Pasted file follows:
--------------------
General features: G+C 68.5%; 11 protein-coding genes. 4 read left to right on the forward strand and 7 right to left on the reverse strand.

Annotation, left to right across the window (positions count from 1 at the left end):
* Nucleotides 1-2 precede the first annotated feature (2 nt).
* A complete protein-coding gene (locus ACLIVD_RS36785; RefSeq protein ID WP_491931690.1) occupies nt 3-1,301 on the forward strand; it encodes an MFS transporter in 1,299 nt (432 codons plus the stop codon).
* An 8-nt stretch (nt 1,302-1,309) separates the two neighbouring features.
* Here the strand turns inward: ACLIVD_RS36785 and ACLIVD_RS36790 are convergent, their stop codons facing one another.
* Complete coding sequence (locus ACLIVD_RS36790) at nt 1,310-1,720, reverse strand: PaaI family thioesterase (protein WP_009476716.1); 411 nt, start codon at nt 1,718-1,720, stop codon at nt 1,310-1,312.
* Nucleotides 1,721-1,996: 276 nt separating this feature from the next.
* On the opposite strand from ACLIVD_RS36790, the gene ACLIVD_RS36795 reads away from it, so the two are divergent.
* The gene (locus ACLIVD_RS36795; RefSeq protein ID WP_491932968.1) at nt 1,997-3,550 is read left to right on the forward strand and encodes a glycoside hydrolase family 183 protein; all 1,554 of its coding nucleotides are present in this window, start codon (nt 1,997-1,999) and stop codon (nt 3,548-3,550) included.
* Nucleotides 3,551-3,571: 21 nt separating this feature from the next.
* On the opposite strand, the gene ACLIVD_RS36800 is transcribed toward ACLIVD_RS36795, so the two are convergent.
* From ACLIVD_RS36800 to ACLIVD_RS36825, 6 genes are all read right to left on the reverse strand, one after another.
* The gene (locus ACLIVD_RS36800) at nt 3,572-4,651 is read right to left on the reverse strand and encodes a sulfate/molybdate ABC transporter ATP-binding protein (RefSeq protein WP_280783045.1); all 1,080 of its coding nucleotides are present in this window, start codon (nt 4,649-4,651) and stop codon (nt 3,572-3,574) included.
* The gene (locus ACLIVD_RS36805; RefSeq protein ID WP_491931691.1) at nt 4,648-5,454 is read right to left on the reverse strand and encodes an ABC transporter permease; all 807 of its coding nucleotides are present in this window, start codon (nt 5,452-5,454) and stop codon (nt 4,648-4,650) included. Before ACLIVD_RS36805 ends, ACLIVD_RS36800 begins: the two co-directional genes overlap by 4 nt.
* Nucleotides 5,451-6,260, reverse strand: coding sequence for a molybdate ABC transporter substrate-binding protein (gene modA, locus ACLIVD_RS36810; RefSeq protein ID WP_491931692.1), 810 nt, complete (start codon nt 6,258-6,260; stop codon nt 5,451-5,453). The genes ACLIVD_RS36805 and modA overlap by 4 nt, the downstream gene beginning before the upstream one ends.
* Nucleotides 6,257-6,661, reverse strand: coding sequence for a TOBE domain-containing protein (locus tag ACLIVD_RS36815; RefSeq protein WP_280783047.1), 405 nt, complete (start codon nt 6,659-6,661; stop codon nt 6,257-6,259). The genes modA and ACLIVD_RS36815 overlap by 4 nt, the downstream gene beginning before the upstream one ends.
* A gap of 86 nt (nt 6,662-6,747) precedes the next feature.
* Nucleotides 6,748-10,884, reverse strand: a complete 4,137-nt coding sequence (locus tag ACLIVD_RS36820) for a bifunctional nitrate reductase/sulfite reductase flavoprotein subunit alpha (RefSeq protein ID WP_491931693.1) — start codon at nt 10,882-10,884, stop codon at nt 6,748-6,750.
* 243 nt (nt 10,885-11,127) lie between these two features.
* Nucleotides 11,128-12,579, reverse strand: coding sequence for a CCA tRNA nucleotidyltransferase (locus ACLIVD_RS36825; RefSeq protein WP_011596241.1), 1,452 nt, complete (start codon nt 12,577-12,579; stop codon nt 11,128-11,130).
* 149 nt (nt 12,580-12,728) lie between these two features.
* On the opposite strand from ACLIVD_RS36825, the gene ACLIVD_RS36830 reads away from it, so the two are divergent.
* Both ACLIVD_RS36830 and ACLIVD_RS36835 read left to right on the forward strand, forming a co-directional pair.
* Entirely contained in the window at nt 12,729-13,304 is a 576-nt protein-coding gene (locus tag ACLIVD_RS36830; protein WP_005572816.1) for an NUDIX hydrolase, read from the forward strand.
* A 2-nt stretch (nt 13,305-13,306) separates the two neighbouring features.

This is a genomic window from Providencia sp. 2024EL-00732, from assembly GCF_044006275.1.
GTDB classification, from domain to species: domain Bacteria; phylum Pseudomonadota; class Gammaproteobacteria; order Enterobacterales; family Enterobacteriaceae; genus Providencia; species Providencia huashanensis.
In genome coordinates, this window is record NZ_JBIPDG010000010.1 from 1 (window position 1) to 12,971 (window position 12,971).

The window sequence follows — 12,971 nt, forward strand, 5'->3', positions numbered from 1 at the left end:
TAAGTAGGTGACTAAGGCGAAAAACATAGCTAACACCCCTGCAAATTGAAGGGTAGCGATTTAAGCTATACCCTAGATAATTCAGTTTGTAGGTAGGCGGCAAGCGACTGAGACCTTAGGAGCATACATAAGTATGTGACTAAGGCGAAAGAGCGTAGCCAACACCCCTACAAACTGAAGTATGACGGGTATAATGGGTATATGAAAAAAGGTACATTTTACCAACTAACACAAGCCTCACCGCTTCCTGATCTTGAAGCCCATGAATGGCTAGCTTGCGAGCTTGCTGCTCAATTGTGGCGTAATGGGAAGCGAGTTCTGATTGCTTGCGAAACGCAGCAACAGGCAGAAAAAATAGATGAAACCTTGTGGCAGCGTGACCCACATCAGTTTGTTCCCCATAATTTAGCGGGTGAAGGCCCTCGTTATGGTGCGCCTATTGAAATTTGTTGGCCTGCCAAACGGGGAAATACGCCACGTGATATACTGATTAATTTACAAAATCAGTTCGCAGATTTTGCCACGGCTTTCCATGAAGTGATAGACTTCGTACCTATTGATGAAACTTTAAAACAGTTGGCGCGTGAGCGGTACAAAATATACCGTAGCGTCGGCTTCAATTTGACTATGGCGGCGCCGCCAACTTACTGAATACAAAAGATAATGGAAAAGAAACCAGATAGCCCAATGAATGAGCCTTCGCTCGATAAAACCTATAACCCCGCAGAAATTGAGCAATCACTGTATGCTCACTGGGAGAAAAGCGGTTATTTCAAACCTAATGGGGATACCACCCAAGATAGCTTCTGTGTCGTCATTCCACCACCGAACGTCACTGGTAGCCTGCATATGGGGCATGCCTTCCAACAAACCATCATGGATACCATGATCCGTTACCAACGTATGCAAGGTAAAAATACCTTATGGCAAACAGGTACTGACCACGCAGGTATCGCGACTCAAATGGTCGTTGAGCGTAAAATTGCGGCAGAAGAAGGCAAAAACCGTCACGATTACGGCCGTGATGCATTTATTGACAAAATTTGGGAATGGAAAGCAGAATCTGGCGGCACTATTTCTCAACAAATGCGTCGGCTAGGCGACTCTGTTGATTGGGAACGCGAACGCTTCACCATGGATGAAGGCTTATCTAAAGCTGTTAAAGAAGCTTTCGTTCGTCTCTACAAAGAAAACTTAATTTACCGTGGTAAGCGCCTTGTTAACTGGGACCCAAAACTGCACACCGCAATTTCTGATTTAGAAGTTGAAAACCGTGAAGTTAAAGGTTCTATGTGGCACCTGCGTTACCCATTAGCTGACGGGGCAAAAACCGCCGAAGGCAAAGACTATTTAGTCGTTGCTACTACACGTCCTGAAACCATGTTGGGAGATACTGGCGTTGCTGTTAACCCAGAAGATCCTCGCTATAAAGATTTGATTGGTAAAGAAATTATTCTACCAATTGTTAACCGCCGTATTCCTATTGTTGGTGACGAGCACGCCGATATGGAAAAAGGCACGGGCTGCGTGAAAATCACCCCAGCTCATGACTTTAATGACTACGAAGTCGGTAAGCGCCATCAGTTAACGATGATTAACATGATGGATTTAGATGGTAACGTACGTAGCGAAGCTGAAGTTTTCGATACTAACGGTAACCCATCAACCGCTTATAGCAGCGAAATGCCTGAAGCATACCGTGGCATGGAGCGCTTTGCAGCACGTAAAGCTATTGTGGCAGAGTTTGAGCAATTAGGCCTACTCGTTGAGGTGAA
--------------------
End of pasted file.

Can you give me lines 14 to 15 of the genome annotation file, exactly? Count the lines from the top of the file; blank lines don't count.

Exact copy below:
* The gene (locus ACLIVD_RS36800) at nt 3,572-4,651 is read right to left on the reverse strand and encodes a sulfate/molybdate ABC transporter ATP-binding protein (RefSeq protein WP_280783045.1); all 1,080 of its coding nucleotides are present in this window, start codon (nt 4,649-4,651) and stop codon (nt 3,572-3,574) included.
* The gene (locus ACLIVD_RS36805; RefSeq protein ID WP_491931691.1) at nt 4,648-5,454 is read right to left on the reverse strand and encodes an ABC transporter permease; all 807 of its coding nucleotides are present in this window, start codon (nt 5,452-5,454) and stop codon (nt 4,648-4,650) included. Before ACLIVD_RS36805 ends, ACLIVD_RS36800 begins: the two co-directional genes overlap by 4 nt.